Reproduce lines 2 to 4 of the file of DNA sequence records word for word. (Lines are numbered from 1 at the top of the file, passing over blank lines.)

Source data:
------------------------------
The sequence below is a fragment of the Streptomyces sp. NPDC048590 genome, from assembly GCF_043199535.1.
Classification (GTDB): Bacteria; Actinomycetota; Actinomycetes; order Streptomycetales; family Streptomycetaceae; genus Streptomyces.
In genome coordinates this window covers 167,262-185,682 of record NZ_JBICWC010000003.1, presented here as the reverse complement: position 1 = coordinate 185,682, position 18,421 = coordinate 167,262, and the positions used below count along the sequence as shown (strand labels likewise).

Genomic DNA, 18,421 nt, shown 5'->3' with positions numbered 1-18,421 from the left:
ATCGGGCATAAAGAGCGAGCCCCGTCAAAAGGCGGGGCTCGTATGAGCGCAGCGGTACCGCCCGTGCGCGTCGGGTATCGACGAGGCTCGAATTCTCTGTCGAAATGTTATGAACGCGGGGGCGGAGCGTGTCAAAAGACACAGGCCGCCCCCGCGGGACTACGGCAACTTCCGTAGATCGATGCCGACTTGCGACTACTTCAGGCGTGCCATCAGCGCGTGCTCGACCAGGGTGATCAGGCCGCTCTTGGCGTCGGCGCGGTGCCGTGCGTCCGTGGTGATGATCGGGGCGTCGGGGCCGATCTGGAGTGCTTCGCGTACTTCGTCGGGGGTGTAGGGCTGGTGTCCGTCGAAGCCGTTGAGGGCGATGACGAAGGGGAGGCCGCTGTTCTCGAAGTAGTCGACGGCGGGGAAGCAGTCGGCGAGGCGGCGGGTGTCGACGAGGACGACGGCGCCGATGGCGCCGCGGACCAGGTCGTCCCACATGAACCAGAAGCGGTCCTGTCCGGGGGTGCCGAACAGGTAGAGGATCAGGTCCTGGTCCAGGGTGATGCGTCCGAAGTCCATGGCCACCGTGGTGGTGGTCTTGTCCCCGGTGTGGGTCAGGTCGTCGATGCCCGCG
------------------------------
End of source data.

Classification (GTDB): Bacteria; Actinomycetota; Actinomycetes; order Streptomycetales; family Streptomycetaceae; genus Streptomyces.
In genome coordinates this window covers 167,262-185,682 of record NZ_JBICWC010000003.1, presented here as the reverse complement: position 1 = coordinate 185,682, position 18,421 = coordinate 167,262, and the positions used below count along the sequence as shown (strand labels likewise).

Genomic DNA, 18,421 nt, shown 5'->3' with positions numbered 1-18,421 from the left: